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The Story of the Elusive Scaglietti Corvettes Created With the Help of Carroll Shelby
Years before the Cobra, GT350, or GT40, automotive legend Carroll Shelby played a key role in the creation of three exquisite Chevy Corvettes that featured Ferrari-like bodies handcrafted in Italy.

The Story of the Elusive Scaglietti Corvettes Created With the Help of Carroll Shelby

1959 Chevrolet Corvette Italia1959 Chevrolet Corvette Italia1959 Chevrolet Corvette Italia1959 Chevrolet Corvette Italia1959 Chevrolet Corvette Italia1959 Chevrolet Corvette Italia1959 Chevrolet Corvette Italia
Today, the Corvette is finally a mid-engine supercar that looks and performs like a Ferrari, but back in the late 1950s, when the very first generation was introduced, the story was different. While it was by no means ugly, the C1 was nowhere near the prancing horses unleashed from the Maranello stables in terms of performance and drivability.

That being said, the sports car’s small block was much more reliable and easier to modify, but some enthusiasts wanted more than just a tuned Corvette.

One of those people was Gary Laughlin of Fort Worth, Texas, who frequently raced Ferraris. A wealthy oil-drilling contractor and Chevy dealership owner, he happened to be friends with fellow Texans Jim Hall and Carroll Shelby.

The idea of a lightweight, Italian-bodied Corvette frequently came up in their conversation. As insane as such a car sounded back then, Laughlin’s bottomless pockets combined with Hall and Shelby’s engineering expertise were enough to make it happen. In 1959, things quickly moved from a farfetched idea to an actual project, with each Texan set to get his own Italian ‘Vette.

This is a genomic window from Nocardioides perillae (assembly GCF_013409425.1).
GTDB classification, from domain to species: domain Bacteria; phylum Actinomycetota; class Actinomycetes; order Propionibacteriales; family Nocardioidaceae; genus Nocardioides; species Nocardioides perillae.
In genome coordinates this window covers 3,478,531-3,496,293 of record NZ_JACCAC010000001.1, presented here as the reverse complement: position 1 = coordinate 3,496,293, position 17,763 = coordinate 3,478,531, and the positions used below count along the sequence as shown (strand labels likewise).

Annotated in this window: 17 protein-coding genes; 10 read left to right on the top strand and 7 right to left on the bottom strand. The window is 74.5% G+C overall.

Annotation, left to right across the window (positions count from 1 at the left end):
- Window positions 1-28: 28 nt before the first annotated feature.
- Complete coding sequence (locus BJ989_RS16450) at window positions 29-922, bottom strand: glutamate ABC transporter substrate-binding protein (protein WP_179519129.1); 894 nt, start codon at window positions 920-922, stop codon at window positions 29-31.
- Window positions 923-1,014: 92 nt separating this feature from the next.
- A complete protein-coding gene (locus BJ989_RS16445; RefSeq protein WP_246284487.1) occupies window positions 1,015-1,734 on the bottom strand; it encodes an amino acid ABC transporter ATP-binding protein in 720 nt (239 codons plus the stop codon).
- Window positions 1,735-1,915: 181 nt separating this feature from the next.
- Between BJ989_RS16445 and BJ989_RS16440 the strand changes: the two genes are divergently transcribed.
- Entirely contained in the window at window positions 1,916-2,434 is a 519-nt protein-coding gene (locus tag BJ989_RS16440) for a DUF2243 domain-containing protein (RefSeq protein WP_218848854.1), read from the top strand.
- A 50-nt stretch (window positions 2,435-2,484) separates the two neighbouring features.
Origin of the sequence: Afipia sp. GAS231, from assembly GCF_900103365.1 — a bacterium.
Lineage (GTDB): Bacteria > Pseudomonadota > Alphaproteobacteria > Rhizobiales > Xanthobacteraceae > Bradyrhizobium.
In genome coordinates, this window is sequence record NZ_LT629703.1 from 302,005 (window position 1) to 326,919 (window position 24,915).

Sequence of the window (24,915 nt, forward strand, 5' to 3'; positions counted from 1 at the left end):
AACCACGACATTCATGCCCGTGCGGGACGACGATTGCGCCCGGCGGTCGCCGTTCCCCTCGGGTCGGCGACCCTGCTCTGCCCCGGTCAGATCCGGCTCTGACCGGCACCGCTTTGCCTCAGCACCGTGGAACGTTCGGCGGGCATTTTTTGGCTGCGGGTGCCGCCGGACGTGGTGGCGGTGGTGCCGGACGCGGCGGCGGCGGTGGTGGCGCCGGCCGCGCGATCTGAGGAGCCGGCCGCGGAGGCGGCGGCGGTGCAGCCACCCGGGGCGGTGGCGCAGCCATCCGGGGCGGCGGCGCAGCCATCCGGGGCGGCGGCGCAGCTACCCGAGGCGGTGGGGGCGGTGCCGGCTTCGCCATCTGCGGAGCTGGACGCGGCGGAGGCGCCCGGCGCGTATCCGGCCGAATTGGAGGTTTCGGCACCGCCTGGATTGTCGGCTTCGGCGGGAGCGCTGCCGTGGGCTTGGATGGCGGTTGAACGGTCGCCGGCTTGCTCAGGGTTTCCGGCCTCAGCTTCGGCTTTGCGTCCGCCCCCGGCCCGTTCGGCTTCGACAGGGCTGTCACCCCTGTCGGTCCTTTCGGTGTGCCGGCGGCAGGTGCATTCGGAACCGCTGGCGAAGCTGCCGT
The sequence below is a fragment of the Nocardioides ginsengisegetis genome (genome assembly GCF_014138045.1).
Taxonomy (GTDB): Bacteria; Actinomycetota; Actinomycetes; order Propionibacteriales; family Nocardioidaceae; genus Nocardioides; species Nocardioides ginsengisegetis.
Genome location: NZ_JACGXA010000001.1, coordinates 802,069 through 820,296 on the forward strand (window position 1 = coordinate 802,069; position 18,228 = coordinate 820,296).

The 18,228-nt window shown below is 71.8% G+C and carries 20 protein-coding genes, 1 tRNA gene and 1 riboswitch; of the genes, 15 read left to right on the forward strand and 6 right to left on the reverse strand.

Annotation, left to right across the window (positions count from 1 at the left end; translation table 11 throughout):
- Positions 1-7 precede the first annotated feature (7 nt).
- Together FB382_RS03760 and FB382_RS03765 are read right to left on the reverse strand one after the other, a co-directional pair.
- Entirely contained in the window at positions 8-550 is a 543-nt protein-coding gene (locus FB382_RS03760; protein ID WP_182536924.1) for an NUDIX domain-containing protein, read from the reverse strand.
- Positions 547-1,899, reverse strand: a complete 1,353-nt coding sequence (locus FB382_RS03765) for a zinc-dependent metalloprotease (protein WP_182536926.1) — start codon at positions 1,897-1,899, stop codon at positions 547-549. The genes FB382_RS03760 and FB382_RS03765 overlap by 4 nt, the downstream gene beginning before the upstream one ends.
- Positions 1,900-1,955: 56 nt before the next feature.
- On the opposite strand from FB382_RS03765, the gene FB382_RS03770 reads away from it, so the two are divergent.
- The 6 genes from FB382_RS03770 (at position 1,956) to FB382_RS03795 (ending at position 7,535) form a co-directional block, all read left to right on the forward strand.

Thanks to Pete Coltrin, Road & Track’s correspondent in Italy, Shelby managed to get in touch with Sergio Scaglietti, the man behind one of the country’s most prolific coachbuilders, and convinced him to build the cars. Located across the road from Ferrari’s headquarters, Carrozzeria Scaglietti was the place where motorsport icons like the 250 Testa Rossa received lightweight, elegantly stylized bodies.

In the months that followed, the trio’s close relationship with Chevrolet’s chief engineer Ed Cole enabled them to get a hold of three rolling chassis and have them delivered to Italy. Although Scaglietti promised to have the cars ready in a few months, it took almost two years until they were shipped back to the U.S.

Distinctively Italian, the completed ‘Vettes received new aluminum bodies that resembled the era’s most beautiful Ferraris. None were identical since each future owner had different tastes. For example, the chassis built for Laughlin featured the C1’s original front grille, while the other two came with custom grilles as well as reshaped rear ends.

Variations also occurred under the hood. Shelby’s car (featured in this article) was powered by a 315-hp Ramjet fuel-injected version of the 283-ci (4.3-liter) small-block mated to a Borg-Warner T-10 four-speed manual, whereas the other two were initially fitted with four-barrel-carb variants linked to Powerglide automatics.

Apart from a competition-spec fuel cell that replaced the standard tank, all other chassis components were stock. That means that the three bespoke rides dubbed Corvette Italia came with drum brakes behind all four wheels, independent front suspension in the front, and a solid axle supported by leaf springs in the rear.

Despite Shelby and Hall’s efforts, the cars never lived up to the expectations of outperforming the era’s Ferraris. Even if they were around 400 pounds (181 kg) lighter than any production C1, the chassis setup made them feel heavy and imprecise.

To make matters worse, the Texans were pressured by GM to cease any further development of the clandestine exotics, while across the Atlantic, an infuriated Enzo Ferrari threatened to end the partnership with Scaglietti if he continued to work with the Americans.

In the years that followed, the two carbureted small-block cars were upgraded with the same powertrain setups as Shelby’s variant, as well as a series of scoops.

All of them have survived after exchanging owners multiple times.The one built for the Le Mans-winning driver and engineer has become the most coveted, even though he never actually owned it. Shortly after it was shipped back from Italy, Shelby claimed it was too expensive for what it could do and ended up pulling out of the deal. The car is currently part of the Petersen Automotive Museum collection.

In the YouTube video below by CarCast with Adam Carolla, you can take a virtual tour of this gorgeous coachbuilt Corvette.



 
 
 
 
 

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